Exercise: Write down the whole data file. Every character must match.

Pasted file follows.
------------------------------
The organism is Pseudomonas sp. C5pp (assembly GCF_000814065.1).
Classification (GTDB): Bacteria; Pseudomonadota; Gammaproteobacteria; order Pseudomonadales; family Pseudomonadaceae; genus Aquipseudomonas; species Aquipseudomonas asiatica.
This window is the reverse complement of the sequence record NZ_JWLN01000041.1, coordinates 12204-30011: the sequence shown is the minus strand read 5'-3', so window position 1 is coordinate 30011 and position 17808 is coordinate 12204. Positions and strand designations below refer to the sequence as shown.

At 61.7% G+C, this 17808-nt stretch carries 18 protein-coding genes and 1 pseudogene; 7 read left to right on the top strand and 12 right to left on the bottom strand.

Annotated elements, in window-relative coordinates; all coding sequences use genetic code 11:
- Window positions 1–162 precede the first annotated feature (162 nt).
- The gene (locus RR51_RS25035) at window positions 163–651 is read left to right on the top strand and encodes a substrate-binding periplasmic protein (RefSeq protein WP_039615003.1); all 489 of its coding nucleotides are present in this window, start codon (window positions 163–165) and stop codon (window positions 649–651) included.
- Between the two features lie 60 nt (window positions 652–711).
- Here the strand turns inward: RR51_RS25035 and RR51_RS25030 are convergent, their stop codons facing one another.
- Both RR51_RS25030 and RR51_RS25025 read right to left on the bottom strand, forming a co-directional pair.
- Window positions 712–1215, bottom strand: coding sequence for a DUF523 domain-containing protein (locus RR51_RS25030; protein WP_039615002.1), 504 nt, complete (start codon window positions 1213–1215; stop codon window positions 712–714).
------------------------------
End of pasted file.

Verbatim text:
The organism is Pseudomonas sp. C5pp (assembly GCF_000814065.1).
Classification (GTDB): Bacteria; Pseudomonadota; Gammaproteobacteria; order Pseudomonadales; family Pseudomonadaceae; genus Aquipseudomonas; species Aquipseudomonas asiatica.
This window is the reverse complement of the sequence record NZ_JWLN01000041.1, coordinates 12204-30011: the sequence shown is the minus strand read 5'-3', so window position 1 is coordinate 30011 and position 17808 is coordinate 12204. Positions and strand designations below refer to the sequence as shown.

At 61.7% G+C, this 17808-nt stretch carries 18 protein-coding genes and 1 pseudogene; 7 read left to right on the top strand and 12 right to left on the bottom strand.

Annotated elements, in window-relative coordinates; all coding sequences use genetic code 11:
- Window positions 1–162 precede the first annotated feature (162 nt).
- The gene (locus RR51_RS25035) at window positions 163–651 is read left to right on the top strand and encodes a substrate-binding periplasmic protein (RefSeq protein WP_039615003.1); all 489 of its coding nucleotides are present in this window, start codon (window positions 163–165) and stop codon (window positions 649–651) included.
- Between the two features lie 60 nt (window positions 652–711).
- Here the strand turns inward: RR51_RS25035 and RR51_RS25030 are convergent, their stop codons facing one another.
- Both RR51_RS25030 and RR51_RS25025 read right to left on the bottom strand, forming a co-directional pair.
- Window positions 712–1215, bottom strand: coding sequence for a DUF523 domain-containing protein (locus RR51_RS25030; protein WP_039615002.1), 504 nt, complete (start codon window positions 1213–1215; stop codon window positions 712–714).